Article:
Yet Krishna himself believes that there is still a long way to go. “I’ve been told so many times that my Indian food isn’t click-y, it doesn’t get page views,” she says in an email, “and then I see white chefs and chefs making dishes rooted in Indian techniques and flavors, call it something else and get a lot of attention. ”
Her experience speaks of the assumption that the food media readership is always white, as if the audience is unfamiliar with or intimidated by what, in many of them – for us – are, in fact, very ordinary things. “I love that people’s pantries are getting more global,” says Krishna, “but I really hope that when people cook with them, they take the time to inform themselves about the origin of these ingredients, rather than treating them as ingredients in a vacuum, separated from their context. “
The idea that we should pay attention to where things come from is certainly true, but it is a mantra that can only take you this far: if cultural forces such as BA or Roman are needed to popularize ingredients for newcomers than just part of those dynamic changes. In the attention economy, those who draw attention will always have more influence and even in 2020 the collective subconscious wants what it wants.
What then really attracts attention? At least one thing is the subconscious desire to emulate BAAuthority or Roman cool. In aspiration, desire is important. But that leaves me with another question, one that often stalks my mind: what could a non-white aspiration look like?
Fortunately, we already have one answer: Samin Nosrat. Her warmth and seemingly boundless charm, coupled with her encyclopedic knowledge of food, has endeared her to many, and her book Salt, fat, acid, heat is a number 1 New York Times bestseller that became a Netflix series. Nosrat often jumps between cultural influences, especially her own Persian heritage, and her generous, open-minded approach to both food and people has contributed a great deal to expanding the conversation. As Jenny G. Zhang noted on Eater, the image of Nosrat eating with gusto during the Netflix series changed the rules for who can eat on TV.
But Nosrat’s success is not only about who she is by nature, but also her ability to bridge worlds, talk about and make it understandable to the mainstream the supposed difference of minorities and the places and cultures where she to come from. To paraphrase postcolonial theorist Gayatri Spivak, it is an indication of how minorities must endeavor to ever have any power: they must manifest it in recognizable ways for those who hold it.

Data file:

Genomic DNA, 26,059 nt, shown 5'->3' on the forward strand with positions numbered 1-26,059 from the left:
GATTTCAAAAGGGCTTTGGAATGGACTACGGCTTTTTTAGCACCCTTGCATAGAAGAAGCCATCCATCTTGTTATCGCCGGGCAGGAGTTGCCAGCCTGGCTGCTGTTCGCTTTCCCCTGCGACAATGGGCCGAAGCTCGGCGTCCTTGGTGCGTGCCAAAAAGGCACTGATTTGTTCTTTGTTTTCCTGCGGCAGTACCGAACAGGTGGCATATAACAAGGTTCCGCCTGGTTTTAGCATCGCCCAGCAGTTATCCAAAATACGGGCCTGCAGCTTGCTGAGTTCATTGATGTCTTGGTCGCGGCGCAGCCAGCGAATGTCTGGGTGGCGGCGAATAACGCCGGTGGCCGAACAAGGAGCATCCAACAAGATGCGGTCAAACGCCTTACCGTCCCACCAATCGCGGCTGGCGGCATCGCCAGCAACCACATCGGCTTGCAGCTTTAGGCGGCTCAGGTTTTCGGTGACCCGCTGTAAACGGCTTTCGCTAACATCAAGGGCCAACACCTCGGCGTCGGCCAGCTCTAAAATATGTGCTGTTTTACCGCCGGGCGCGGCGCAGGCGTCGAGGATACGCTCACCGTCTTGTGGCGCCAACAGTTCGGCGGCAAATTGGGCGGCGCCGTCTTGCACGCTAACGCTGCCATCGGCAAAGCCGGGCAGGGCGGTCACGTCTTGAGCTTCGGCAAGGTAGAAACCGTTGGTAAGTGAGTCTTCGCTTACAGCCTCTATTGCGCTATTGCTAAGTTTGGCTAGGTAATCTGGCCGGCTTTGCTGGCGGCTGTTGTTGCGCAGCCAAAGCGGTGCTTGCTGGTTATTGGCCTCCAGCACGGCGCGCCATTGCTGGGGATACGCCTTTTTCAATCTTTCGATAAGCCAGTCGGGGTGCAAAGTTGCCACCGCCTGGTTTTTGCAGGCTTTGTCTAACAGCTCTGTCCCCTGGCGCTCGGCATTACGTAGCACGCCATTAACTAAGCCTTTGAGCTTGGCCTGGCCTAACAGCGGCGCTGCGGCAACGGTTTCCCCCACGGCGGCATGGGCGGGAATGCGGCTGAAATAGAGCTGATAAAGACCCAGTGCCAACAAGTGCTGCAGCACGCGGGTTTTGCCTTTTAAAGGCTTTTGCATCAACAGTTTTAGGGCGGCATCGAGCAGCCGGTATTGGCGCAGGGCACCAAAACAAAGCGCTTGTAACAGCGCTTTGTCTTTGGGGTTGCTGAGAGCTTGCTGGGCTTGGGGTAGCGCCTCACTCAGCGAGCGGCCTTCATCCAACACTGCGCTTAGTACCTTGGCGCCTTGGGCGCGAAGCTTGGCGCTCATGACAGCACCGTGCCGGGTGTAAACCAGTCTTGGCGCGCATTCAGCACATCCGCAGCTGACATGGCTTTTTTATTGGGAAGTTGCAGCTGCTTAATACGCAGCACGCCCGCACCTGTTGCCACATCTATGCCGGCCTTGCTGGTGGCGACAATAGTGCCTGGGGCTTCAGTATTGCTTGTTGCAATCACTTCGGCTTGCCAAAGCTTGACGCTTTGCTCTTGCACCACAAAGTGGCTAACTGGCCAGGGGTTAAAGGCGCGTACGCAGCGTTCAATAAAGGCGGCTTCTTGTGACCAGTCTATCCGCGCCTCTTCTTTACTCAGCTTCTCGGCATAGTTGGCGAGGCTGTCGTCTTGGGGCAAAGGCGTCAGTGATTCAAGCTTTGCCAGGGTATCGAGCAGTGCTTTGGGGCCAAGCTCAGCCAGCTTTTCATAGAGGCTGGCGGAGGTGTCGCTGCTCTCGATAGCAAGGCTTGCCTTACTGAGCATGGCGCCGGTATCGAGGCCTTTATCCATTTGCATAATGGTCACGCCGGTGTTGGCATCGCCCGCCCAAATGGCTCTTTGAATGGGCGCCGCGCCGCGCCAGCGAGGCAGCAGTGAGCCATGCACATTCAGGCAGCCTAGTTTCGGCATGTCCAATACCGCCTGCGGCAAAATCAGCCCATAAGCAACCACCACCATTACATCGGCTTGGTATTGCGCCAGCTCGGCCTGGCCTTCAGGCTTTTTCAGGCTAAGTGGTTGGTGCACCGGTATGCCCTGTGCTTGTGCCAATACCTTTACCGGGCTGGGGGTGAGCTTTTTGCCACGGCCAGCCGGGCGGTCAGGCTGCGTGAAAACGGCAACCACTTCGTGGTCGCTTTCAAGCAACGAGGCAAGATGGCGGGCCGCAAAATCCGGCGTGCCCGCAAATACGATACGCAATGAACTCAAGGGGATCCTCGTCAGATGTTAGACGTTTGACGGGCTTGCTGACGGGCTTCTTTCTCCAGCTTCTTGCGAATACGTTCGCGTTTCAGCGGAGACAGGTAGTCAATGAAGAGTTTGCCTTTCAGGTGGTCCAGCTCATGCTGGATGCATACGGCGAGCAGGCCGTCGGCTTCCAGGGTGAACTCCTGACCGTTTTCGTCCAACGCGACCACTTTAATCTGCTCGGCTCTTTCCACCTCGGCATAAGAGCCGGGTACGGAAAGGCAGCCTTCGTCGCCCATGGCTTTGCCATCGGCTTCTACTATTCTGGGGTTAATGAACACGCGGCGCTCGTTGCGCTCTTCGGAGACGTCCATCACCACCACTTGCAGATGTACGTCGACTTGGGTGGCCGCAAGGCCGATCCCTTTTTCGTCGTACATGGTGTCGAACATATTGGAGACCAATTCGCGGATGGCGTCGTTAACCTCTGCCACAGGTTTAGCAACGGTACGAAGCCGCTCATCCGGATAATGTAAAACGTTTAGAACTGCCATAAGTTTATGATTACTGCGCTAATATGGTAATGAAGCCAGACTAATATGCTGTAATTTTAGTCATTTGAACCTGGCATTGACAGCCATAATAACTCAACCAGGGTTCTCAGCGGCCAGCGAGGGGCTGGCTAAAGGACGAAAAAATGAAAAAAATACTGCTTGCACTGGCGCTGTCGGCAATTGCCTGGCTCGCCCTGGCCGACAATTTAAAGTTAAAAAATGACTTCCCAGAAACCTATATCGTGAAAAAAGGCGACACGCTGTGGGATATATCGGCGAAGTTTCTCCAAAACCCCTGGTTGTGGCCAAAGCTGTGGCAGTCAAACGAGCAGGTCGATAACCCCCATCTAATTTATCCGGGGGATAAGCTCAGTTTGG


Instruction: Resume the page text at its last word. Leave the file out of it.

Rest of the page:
The only way in which changes take place is representation. “As long as the staff of food websites and publications is usually white, and as long as the leadership of food websites and publications is usually white,” says Krishna, “anything but white food will always be seen as the other, as a museum artifact versus someone’s lived experience. ‘
Even then, representation has its limits. It’s easy for people in the mainstream to choose the aspects of the culture that they happen to enjoy that week. Real change then runs into a difficult paradox: we have to pay attention to where things come from, to focus on their difference, but to overcome both fetishism and exploitation, the foreigners have to become domestic.
Rather than just seeing people who look like us on our screens or pages, our definition of what is shared should change. The multilingual culinary vocabulary evoked by Roman and Krishna must be a real extension of how we understand food and taste and sometimes culture. Simply put, real change only happens when the thing that white supremacists fear becomes true: that the mainstream becomes more and more is becoming instead of simply appropriating the ‘ethnic’. But to speak of a mainstream North American culture that isn’t neatly ‘white’ in both logic and aesthetics is to imagine something that doesn’t exist yet, and we don’t know how to put it into words.
In the meantime I notice that I am looking for food media that reflect me. Yes, as a North American city dweller with a global pantry and a New York Times subscription, Roman’s work certainly fits the bill sometimes. But that search also led me too late Ranveer Brar. He is an established chef with experience in both the United States and India and runs a YouTube channel that focuses broadly on Indian cuisine, but especially food from Brar’s own Punjabi heritage, which I share. A tall, handsome man with a wry presence in front of the camera, Brar probably has a large number of fans who are attracted to him, unconsciously or otherwise.
But its content is also closed to people who don’t speak Hindi, confirming my persistent suspicion that a cultural difference is insurmountable: that ideals of cuisines and food and living in Brooklyn and Toronto and New Delhi are different no matter how the 21st century has the world both shrunk and intertwined. And it seems that these dividing lines will continue until chefs and cooks of color finally make their way into the mainstream. It’s almost like we’re waiting something to catch up – that the cuisines and ingredients we have become so familiar with must now permeate our bones, become a part of us, layer over stories and myths over time.
Aspiration is about wanting, and what I want from food media is not a bone tossed in my direction, but simply Lake: more representation, more diversity, more feeling that the mainstream not only accommodates me, but makes way for me. What I want when we move into the 2020s is – God – isn’t it time yet? I just want more.
Navneet Alang is a technology and culture critic.
Xia Gordon is an Ignatz-nominated cartoonist and illustrator living in Brooklyn, NY. She grew up in Orlando, FL and graduated from the School of Visual Arts in 2016 with a BFA in Cartooning & Illustration.
Disclosure: Chrissy Teigen produces shows for Hulu in partnership with Vox Media Studios, part of Eater’s parent company, Vox Media. No Eater employee is involved in the production of these shows, and this does not affect Eater’s coverage.